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Ancient Chinese Divining

Divining was engaged in in two forms. In 筮 the stalks 莢 were used, and in 卜 the tortoise-shell 龜. The stalks were struck in order to cause them to fall out of their case (韇), in which they were held by the diviner (筮人). The lines 爻, complete ——, and divided — —, which they indicated, were collected in two trines, which together made up a diagram (卦). This was first drawn on the ground and then transferred to a board by the recorder (卦者) of the divination, and after having been taken to the Master of Ceremonies by the diviner and looked at by him, was then examined carefully (占) by the diviner's three assistants in turn, and the augury declared by them as propitious (吉) or otherwise.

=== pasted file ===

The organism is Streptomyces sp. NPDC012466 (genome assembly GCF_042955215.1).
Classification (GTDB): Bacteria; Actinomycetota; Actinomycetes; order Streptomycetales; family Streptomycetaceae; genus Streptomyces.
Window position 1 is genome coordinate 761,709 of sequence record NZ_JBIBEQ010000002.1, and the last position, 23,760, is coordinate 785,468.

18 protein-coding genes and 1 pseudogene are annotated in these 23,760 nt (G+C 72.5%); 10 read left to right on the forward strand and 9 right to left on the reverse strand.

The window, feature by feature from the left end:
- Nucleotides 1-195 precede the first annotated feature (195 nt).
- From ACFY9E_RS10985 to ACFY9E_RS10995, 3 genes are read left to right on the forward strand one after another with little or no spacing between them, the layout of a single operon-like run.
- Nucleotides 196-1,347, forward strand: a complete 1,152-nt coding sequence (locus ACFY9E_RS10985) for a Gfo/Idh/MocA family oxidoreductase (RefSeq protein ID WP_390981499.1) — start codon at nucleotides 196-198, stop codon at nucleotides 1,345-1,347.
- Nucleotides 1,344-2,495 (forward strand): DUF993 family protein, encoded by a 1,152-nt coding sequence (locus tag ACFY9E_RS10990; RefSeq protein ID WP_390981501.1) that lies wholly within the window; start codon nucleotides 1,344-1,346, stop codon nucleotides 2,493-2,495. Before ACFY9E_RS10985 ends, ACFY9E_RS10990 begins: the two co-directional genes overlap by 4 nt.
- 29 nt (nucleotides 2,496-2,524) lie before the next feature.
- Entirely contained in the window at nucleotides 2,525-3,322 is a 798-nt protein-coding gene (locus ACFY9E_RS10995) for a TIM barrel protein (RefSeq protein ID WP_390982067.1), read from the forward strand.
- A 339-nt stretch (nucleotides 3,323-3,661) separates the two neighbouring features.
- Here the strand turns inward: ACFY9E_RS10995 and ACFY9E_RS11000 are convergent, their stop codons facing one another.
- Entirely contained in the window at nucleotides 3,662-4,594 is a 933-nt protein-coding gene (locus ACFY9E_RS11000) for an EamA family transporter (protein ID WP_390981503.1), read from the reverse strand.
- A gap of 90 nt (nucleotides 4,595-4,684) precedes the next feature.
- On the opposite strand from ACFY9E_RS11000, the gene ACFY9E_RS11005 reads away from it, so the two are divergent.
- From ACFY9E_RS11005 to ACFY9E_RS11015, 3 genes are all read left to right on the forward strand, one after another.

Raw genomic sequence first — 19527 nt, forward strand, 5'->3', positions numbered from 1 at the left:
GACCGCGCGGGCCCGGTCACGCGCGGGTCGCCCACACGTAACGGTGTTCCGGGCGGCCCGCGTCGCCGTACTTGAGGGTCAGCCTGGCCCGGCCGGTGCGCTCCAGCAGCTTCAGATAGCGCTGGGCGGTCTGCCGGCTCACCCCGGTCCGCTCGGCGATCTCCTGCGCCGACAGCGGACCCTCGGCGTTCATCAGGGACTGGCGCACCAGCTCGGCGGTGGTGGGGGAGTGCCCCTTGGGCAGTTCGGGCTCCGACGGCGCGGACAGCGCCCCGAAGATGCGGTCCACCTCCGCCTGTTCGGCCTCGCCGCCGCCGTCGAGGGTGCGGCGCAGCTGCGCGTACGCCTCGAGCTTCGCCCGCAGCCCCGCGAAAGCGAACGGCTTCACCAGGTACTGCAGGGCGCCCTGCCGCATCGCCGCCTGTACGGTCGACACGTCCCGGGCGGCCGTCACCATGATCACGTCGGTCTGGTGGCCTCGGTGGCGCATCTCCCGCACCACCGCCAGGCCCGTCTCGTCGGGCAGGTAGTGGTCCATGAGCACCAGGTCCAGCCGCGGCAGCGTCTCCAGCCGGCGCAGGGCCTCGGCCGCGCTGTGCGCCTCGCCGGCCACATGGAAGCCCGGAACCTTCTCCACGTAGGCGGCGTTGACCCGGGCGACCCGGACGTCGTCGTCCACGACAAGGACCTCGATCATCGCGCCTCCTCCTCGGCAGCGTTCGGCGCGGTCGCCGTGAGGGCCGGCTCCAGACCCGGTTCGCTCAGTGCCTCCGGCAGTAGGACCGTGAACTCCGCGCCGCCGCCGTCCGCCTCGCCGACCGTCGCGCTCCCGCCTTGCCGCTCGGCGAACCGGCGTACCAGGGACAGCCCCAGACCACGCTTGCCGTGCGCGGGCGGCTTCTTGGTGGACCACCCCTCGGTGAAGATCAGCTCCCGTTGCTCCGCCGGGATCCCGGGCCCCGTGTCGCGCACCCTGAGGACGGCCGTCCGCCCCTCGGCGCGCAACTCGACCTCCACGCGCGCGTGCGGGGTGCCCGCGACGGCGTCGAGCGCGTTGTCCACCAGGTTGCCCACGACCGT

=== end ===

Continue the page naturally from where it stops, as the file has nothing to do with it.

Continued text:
In divining by the other method the shell was heated over a flame, and the diagram recorded and the result declared as above.

The subject to be divined upon was decided by the Master of Ceremonies, and communicated to the diviner, who again communicated it to the divining instrument, as the vehicle of a spirit, asking whether the action proposed, or the day selected, was propitious or not.

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